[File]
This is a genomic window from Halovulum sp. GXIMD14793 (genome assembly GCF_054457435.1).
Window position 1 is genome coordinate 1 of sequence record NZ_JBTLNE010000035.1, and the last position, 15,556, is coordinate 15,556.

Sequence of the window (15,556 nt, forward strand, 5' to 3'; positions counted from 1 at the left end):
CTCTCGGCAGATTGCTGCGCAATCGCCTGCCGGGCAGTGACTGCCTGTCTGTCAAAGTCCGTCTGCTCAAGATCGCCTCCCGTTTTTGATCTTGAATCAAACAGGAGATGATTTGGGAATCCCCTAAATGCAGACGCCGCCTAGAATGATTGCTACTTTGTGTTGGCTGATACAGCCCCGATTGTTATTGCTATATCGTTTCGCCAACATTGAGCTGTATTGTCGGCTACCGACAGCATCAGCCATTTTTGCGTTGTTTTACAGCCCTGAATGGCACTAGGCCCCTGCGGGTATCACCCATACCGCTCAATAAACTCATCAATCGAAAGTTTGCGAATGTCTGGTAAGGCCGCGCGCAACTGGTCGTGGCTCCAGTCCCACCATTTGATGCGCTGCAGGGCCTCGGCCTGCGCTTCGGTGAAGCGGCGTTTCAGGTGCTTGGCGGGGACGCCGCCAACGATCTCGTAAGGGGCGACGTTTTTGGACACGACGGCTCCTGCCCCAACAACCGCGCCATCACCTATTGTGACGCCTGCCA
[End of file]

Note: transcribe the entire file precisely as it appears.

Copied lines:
This is a genomic window from Halovulum sp. GXIMD14793 (genome assembly GCF_054457435.1).
Window position 1 is genome coordinate 1 of sequence record NZ_JBTLNE010000035.1, and the last position, 15,556, is coordinate 15,556.

Sequence of the window (15,556 nt, forward strand, 5' to 3'; positions counted from 1 at the left end):
CTCTCGGCAGATTGCTGCGCAATCGCCTGCCGGGCAGTGACTGCCTGTCTGTCAAAGTCCGTCTGCTCAAGATCGCCTCCCGTTTTTGATCTTGAATCAAACAGGAGATGATTTGGGAATCCCCTAAATGCAGACGCCGCCTAGAATGATTGCTACTTTGTGTTGGCTGATACAGCCCCGATTGTTATTGCTATATCGTTTCGCCAACATTGAGCTGTATTGTCGGCTACCGACAGCATCAGCCATTTTTGCGTTGTTTTACAGCCCTGAATGGCACTAGGCCCCTGCGGGTATCACCCATACCGCTCAATAAACTCATCAATCGAAAGTTTGCGAATGTCTGGTAAGGCCGCGCGCAACTGGTCGTGGCTCCAGTCCCACCATTTGATGCGCTGCAGGGCCTCGGCCTGCGCTTCGGTGAAGCGGCGTTTCAGGTGCTTGGCGGGGACGCCGCCAACGATCTCGTAAGGGGCGACGTTTTTGGACACGACGGCTCCTGCCCCAACAACCGCGCCATCACCTATTGTGACGCCTGCCA